The aim of the study is to showcase how cross-cultural research can take advantage of the measurement invariance of best-worst scales. The study utilises best-worst scaling (BWS) to assess the importance of environmental sustainability among other experience and credence product attributes for the purchase of wine across five countries. Three consumer segments with distinct product preferences were identified across all five countries, which differ in their relative size in each market. This case study demonstrates different analysis methods suitable for the analysis of BWS data on aggregated and segment level when respondents perform complete or partial main effects designs. Furthermore, a sensitivity analysis is conducted to explore how the reduction of individual response load affects aggregated and segmented scale estimates and errors. The results provide researchers with guidelines on the degree to which best-worst designs can be divided among several respondents to reduce survey length and respondent load, depending on the research question pursued. The advantages and limitations of the BWS method are discussed, which are important for researchers implementing BWS in food consumer research.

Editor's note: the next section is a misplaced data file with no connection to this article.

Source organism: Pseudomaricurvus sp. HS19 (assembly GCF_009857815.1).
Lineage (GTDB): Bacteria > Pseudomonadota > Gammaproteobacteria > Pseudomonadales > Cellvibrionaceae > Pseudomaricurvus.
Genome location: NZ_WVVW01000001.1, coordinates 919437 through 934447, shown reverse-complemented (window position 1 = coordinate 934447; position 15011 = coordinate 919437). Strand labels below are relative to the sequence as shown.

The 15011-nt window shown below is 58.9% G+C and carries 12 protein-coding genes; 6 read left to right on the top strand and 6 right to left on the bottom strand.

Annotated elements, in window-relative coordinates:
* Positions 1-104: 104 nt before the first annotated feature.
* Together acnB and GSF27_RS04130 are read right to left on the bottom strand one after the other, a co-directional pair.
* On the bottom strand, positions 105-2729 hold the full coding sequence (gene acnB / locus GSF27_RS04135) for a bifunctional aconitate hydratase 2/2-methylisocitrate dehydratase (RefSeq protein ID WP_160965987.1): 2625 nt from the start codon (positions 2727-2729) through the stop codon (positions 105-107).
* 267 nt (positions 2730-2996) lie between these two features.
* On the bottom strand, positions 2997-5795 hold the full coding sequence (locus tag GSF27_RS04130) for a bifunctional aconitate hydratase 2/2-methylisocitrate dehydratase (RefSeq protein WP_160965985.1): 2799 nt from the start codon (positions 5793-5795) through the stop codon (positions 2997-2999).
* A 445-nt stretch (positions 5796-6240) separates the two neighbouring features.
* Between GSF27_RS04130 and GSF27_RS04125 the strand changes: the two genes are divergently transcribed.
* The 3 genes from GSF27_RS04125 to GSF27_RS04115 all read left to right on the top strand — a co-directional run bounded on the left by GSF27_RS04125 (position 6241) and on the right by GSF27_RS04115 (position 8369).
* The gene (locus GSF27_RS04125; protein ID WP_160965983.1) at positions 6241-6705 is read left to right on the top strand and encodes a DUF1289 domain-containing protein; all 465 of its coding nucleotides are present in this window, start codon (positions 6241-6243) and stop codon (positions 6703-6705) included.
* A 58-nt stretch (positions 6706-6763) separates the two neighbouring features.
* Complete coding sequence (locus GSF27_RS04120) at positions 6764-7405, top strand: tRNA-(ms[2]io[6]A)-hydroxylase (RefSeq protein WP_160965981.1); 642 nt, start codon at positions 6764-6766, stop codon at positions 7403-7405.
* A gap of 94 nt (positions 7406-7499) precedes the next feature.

Food Quality and Preference, 2013, Vol 27, Issue 2, p. 230-242
Best-worst scaling; incomplete designs; latent class segmentation